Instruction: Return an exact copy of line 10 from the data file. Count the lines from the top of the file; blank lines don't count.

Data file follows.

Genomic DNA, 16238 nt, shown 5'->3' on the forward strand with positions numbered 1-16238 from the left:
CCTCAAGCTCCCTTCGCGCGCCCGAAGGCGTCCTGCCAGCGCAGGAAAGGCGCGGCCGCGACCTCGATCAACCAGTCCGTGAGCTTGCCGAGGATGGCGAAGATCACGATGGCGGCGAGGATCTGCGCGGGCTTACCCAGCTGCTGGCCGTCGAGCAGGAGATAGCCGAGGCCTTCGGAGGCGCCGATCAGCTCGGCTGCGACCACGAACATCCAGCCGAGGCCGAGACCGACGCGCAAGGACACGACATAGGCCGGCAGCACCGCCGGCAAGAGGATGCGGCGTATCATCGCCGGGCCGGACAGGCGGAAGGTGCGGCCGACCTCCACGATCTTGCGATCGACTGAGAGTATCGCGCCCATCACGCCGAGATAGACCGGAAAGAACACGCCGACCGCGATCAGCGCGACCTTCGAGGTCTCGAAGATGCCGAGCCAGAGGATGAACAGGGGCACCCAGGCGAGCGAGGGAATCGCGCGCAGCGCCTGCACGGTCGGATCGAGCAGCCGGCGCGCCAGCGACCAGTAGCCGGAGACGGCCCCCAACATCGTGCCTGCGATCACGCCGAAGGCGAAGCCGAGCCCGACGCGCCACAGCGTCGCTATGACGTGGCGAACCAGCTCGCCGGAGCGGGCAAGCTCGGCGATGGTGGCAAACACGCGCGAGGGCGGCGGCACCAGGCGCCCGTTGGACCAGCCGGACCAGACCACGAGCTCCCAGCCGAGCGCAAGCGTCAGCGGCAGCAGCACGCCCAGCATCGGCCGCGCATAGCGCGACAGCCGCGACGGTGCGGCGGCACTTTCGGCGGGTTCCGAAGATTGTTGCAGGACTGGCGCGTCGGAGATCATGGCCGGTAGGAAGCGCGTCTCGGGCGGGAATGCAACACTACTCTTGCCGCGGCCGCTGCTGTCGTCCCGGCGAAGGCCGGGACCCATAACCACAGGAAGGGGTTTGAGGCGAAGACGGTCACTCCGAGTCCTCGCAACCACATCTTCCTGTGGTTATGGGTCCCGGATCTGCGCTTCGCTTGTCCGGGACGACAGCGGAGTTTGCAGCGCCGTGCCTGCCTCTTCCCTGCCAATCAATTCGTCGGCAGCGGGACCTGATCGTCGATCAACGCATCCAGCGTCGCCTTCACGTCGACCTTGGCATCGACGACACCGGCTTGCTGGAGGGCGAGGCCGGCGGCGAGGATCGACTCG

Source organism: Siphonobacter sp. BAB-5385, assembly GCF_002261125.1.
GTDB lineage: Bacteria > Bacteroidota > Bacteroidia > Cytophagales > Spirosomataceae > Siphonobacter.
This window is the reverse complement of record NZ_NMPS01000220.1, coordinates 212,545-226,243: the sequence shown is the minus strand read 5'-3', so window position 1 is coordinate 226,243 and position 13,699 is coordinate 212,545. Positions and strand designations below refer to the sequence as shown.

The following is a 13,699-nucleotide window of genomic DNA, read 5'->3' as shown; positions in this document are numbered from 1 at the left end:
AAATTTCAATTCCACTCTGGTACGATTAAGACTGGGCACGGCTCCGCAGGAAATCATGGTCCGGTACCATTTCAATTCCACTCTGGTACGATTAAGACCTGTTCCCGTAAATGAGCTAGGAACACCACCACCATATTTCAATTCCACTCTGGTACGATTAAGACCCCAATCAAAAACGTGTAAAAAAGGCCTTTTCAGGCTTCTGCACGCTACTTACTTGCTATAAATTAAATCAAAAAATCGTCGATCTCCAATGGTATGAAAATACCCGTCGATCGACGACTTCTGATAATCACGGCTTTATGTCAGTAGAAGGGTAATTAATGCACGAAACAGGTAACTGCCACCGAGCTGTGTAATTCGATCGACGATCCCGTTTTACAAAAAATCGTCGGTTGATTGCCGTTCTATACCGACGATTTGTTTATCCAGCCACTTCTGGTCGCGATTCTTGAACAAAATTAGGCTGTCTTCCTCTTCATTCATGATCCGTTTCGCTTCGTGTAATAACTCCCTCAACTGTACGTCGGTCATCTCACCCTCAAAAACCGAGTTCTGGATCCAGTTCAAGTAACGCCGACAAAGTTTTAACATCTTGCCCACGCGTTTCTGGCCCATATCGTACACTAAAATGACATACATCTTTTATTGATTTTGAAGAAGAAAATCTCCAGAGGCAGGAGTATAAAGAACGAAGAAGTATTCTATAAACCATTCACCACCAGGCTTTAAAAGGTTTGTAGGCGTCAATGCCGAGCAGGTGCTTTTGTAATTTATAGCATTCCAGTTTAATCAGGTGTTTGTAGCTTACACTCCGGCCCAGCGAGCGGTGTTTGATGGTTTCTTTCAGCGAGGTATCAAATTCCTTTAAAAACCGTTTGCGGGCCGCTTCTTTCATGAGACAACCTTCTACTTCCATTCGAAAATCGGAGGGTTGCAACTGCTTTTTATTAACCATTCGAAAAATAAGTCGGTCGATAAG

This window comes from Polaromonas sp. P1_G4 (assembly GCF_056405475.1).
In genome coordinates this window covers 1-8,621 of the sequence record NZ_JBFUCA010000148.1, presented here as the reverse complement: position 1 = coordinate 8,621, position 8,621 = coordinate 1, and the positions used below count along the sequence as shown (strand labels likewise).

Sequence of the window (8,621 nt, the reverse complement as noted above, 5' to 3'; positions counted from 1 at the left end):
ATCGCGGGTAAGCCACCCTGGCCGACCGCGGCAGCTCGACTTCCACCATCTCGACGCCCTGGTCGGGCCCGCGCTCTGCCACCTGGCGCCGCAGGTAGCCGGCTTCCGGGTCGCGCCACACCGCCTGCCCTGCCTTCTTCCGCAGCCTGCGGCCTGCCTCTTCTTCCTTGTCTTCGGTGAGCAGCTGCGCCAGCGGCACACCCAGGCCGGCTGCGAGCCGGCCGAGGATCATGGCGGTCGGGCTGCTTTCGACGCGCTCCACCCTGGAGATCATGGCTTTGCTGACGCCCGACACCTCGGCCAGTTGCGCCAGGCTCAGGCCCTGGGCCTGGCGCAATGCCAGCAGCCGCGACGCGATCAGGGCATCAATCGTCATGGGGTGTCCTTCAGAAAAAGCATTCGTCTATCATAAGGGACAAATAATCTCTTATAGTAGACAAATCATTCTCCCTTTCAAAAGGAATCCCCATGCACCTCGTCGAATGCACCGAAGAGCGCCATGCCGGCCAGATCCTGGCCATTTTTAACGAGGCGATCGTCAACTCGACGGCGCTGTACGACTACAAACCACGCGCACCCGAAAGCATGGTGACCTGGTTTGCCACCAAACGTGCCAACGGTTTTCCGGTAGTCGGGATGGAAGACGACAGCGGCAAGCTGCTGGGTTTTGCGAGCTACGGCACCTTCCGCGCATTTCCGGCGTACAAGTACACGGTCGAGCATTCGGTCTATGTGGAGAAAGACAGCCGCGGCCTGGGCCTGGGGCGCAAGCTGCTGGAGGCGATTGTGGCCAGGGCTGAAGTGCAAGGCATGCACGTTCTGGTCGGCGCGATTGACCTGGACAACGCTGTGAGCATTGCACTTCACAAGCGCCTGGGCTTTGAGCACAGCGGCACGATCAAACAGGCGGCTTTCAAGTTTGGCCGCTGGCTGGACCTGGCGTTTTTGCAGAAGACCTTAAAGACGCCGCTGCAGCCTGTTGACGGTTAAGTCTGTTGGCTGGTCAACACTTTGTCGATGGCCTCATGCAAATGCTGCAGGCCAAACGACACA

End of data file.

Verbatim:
Sequence of the window (8,621 nt, the reverse complement as noted above, 5' to 3'; positions counted from 1 at the left end):